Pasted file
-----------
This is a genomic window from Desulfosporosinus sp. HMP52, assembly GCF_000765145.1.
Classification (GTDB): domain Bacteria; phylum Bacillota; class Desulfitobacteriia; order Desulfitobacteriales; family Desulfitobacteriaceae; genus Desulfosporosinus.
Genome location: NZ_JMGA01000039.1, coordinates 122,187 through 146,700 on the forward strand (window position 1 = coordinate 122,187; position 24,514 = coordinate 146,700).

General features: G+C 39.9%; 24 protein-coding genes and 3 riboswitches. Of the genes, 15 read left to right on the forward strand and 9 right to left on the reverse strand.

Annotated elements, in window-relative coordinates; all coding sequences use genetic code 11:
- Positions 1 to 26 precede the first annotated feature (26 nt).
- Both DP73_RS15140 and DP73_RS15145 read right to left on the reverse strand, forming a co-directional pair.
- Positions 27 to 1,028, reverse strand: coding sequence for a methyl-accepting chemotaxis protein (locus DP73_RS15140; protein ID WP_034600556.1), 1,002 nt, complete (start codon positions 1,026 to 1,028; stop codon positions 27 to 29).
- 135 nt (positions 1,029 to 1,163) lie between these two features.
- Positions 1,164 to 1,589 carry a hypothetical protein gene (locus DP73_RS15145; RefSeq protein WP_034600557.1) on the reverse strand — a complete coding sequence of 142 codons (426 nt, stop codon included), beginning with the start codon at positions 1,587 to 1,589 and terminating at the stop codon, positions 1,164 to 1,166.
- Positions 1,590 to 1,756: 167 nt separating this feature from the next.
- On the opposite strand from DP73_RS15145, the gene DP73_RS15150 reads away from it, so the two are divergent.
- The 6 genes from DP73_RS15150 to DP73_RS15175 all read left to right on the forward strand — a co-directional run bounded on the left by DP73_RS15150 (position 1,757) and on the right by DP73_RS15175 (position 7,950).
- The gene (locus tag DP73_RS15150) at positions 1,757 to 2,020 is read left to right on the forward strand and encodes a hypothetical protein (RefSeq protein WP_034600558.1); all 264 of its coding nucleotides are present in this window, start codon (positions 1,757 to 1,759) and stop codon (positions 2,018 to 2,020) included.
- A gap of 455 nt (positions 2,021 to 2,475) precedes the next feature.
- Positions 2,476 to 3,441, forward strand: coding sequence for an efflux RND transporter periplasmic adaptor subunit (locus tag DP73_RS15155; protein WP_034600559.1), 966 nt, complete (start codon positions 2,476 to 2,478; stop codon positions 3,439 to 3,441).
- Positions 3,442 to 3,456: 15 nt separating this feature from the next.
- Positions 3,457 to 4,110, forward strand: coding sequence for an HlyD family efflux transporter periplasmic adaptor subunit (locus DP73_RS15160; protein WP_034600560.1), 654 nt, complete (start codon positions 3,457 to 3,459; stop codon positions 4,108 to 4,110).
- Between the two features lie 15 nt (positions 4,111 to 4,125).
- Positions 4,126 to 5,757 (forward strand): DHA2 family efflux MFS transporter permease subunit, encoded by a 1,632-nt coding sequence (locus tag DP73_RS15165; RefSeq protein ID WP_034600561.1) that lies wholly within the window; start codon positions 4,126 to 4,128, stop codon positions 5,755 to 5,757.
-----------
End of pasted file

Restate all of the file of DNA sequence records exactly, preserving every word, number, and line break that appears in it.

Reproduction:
This is a genomic window from Desulfosporosinus sp. HMP52, assembly GCF_000765145.1.
Classification (GTDB): domain Bacteria; phylum Bacillota; class Desulfitobacteriia; order Desulfitobacteriales; family Desulfitobacteriaceae; genus Desulfosporosinus.
Genome location: NZ_JMGA01000039.1, coordinates 122,187 through 146,700 on the forward strand (window position 1 = coordinate 122,187; position 24,514 = coordinate 146,700).

General features: G+C 39.9%; 24 protein-coding genes and 3 riboswitches. Of the genes, 15 read left to right on the forward strand and 9 right to left on the reverse strand.

Annotated elements, in window-relative coordinates; all coding sequences use genetic code 11:
- Positions 1 to 26 precede the first annotated feature (26 nt).
- Both DP73_RS15140 and DP73_RS15145 read right to left on the reverse strand, forming a co-directional pair.
- Positions 27 to 1,028, reverse strand: coding sequence for a methyl-accepting chemotaxis protein (locus DP73_RS15140; protein ID WP_034600556.1), 1,002 nt, complete (start codon positions 1,026 to 1,028; stop codon positions 27 to 29).
- 135 nt (positions 1,029 to 1,163) lie between these two features.
- Positions 1,164 to 1,589 carry a hypothetical protein gene (locus DP73_RS15145; RefSeq protein WP_034600557.1) on the reverse strand — a complete coding sequence of 142 codons (426 nt, stop codon included), beginning with the start codon at positions 1,587 to 1,589 and terminating at the stop codon, positions 1,164 to 1,166.
- Positions 1,590 to 1,756: 167 nt separating this feature from the next.
- On the opposite strand from DP73_RS15145, the gene DP73_RS15150 reads away from it, so the two are divergent.
- The 6 genes from DP73_RS15150 to DP73_RS15175 all read left to right on the forward strand — a co-directional run bounded on the left by DP73_RS15150 (position 1,757) and on the right by DP73_RS15175 (position 7,950).
- The gene (locus tag DP73_RS15150) at positions 1,757 to 2,020 is read left to right on the forward strand and encodes a hypothetical protein (RefSeq protein WP_034600558.1); all 264 of its coding nucleotides are present in this window, start codon (positions 1,757 to 1,759) and stop codon (positions 2,018 to 2,020) included.
- A gap of 455 nt (positions 2,021 to 2,475) precedes the next feature.
- Positions 2,476 to 3,441, forward strand: coding sequence for an efflux RND transporter periplasmic adaptor subunit (locus tag DP73_RS15155; protein WP_034600559.1), 966 nt, complete (start codon positions 2,476 to 2,478; stop codon positions 3,439 to 3,441).
- Positions 3,442 to 3,456: 15 nt separating this feature from the next.
- Positions 3,457 to 4,110, forward strand: coding sequence for an HlyD family efflux transporter periplasmic adaptor subunit (locus DP73_RS15160; protein WP_034600560.1), 654 nt, complete (start codon positions 3,457 to 3,459; stop codon positions 4,108 to 4,110).
- Between the two features lie 15 nt (positions 4,111 to 4,125).
- Positions 4,126 to 5,757 (forward strand): DHA2 family efflux MFS transporter permease subunit, encoded by a 1,632-nt coding sequence (locus tag DP73_RS15165; RefSeq protein ID WP_034600561.1) that lies wholly within the window; start codon positions 4,126 to 4,128, stop codon positions 5,755 to 5,757.